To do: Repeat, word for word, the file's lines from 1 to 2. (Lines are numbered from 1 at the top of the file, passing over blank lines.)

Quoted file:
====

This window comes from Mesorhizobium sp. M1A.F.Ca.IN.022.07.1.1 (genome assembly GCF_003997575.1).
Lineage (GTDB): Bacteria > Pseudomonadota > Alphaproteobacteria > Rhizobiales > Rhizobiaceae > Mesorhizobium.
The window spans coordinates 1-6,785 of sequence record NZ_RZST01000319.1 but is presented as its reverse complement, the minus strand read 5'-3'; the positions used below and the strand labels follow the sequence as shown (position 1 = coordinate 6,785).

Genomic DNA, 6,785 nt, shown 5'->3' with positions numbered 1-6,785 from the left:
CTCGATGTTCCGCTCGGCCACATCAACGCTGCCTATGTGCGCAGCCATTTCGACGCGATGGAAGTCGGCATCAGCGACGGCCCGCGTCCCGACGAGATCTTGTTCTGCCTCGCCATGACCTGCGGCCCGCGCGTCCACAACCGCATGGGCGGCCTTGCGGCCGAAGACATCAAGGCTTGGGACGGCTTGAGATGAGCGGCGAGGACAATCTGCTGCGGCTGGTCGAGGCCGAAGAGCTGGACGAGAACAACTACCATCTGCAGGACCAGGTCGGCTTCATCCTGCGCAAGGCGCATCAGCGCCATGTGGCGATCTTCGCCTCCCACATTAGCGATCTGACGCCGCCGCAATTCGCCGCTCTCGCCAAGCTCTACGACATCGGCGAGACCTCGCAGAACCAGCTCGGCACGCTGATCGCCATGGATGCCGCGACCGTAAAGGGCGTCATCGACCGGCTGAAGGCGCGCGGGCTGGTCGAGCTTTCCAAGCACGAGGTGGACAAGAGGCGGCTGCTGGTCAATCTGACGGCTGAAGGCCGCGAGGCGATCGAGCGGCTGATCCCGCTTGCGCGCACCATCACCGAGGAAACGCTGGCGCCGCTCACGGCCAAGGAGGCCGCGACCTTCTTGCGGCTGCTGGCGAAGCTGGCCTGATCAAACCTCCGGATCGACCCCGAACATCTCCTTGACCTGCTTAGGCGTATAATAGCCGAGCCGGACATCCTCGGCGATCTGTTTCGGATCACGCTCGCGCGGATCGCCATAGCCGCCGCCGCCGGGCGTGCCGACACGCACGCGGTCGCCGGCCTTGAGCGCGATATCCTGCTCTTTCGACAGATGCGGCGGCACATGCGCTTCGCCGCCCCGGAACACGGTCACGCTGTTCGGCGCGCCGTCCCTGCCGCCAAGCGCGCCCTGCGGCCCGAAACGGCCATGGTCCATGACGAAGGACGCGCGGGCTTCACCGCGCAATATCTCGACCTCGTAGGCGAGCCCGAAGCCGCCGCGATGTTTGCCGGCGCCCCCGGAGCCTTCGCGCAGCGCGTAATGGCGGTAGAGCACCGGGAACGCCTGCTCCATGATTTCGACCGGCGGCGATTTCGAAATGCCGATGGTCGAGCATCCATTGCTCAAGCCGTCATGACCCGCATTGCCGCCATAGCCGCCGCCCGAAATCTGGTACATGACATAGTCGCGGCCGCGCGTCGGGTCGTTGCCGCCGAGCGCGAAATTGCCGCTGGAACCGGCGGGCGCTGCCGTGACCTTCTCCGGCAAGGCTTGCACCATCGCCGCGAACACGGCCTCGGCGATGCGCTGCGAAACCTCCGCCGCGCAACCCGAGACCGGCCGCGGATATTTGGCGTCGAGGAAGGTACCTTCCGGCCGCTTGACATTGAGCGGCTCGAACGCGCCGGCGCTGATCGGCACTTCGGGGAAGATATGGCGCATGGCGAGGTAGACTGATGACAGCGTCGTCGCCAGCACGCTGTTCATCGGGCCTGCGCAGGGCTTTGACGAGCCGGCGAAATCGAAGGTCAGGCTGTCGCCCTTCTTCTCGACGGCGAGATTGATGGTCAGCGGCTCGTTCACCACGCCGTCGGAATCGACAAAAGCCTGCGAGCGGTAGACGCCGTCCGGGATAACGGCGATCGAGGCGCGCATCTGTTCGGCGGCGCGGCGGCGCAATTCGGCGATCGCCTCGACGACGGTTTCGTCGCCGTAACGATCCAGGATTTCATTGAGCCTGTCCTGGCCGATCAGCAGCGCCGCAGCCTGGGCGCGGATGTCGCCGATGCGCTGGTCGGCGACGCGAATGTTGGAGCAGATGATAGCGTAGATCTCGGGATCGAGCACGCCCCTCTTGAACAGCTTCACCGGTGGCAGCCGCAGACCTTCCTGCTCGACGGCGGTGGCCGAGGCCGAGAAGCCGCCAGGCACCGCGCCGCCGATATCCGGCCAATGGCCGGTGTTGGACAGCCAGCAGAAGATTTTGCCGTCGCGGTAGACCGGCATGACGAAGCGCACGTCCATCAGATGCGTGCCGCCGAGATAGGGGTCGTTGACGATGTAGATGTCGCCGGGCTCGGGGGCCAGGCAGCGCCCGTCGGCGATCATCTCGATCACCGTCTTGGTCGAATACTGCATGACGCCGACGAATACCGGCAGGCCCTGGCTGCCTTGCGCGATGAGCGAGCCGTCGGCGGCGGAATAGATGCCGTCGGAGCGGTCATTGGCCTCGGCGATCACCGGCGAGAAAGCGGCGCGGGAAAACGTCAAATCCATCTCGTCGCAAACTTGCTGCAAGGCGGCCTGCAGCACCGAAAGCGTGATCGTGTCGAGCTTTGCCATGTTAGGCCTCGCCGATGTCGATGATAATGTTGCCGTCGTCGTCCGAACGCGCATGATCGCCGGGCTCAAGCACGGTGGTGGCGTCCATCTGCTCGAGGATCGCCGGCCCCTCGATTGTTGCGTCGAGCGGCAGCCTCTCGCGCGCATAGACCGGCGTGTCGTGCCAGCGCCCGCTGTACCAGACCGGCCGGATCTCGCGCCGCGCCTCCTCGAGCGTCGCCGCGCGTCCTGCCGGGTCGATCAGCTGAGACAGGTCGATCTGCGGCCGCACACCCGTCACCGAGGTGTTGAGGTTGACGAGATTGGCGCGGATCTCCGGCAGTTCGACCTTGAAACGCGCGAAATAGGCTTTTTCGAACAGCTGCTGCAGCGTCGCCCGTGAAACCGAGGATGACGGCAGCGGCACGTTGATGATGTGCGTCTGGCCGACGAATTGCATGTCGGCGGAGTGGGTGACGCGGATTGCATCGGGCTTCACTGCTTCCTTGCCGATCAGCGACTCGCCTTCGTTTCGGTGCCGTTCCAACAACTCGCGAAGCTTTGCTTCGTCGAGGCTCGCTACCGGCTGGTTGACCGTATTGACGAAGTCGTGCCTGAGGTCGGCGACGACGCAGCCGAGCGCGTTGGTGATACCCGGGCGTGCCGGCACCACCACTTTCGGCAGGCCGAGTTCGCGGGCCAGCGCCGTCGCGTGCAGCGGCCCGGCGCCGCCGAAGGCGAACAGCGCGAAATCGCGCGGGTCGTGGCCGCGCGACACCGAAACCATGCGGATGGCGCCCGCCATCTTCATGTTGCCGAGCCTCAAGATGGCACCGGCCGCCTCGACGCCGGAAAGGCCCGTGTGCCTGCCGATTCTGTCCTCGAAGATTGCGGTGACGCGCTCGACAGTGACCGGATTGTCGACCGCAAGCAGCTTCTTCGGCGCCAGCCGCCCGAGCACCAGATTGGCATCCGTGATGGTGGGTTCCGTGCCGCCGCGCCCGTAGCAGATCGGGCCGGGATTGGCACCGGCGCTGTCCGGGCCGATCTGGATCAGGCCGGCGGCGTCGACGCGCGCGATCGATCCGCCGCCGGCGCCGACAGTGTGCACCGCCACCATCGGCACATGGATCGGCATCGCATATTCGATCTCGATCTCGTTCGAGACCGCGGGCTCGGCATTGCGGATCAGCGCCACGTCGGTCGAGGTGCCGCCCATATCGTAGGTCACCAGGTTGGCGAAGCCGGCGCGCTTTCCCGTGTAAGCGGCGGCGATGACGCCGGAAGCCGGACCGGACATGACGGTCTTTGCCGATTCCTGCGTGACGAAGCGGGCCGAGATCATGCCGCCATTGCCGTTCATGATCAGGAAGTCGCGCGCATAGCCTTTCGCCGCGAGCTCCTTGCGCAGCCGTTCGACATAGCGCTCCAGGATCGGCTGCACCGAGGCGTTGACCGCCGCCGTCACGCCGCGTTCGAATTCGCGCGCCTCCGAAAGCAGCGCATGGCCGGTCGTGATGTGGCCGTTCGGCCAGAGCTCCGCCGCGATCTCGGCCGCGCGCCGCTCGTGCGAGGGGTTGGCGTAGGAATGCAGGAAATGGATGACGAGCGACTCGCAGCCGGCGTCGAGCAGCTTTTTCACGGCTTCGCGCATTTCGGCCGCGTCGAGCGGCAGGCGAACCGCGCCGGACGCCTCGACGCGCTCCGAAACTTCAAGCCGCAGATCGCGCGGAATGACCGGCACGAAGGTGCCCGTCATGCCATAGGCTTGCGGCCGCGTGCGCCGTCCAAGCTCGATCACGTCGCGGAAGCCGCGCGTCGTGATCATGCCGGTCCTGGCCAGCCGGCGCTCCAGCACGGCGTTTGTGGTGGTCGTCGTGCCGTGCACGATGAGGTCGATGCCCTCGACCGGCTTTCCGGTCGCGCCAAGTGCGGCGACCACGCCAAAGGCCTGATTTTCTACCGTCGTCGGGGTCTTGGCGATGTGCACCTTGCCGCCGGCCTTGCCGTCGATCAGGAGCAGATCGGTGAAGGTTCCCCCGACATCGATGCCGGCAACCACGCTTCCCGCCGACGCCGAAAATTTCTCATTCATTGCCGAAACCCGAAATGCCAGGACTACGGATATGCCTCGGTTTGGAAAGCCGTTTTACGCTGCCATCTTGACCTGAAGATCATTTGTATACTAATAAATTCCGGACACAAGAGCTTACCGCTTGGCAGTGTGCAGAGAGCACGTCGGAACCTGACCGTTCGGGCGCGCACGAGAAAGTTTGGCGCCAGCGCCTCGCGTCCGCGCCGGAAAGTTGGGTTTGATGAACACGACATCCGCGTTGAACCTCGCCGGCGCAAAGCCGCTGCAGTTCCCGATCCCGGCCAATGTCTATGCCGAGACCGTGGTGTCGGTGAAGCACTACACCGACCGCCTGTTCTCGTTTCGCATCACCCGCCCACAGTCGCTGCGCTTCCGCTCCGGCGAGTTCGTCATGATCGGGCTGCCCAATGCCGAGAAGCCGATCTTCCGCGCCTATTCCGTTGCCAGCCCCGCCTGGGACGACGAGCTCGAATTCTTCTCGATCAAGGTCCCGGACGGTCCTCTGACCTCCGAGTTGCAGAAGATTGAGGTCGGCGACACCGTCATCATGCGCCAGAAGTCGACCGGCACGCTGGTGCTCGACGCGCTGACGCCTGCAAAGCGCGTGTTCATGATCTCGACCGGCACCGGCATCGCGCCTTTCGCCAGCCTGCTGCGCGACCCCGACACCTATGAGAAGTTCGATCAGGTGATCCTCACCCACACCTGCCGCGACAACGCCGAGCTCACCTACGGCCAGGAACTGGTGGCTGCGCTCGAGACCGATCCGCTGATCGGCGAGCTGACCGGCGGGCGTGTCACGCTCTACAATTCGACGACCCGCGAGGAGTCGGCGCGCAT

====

This window comes from Mesorhizobium sp. M1A.F.Ca.IN.022.07.1.1 (genome assembly GCF_003997575.1).
Lineage (GTDB): Bacteria > Pseudomonadota > Alphaproteobacteria > Rhizobiales > Rhizobiaceae > Mesorhizobium.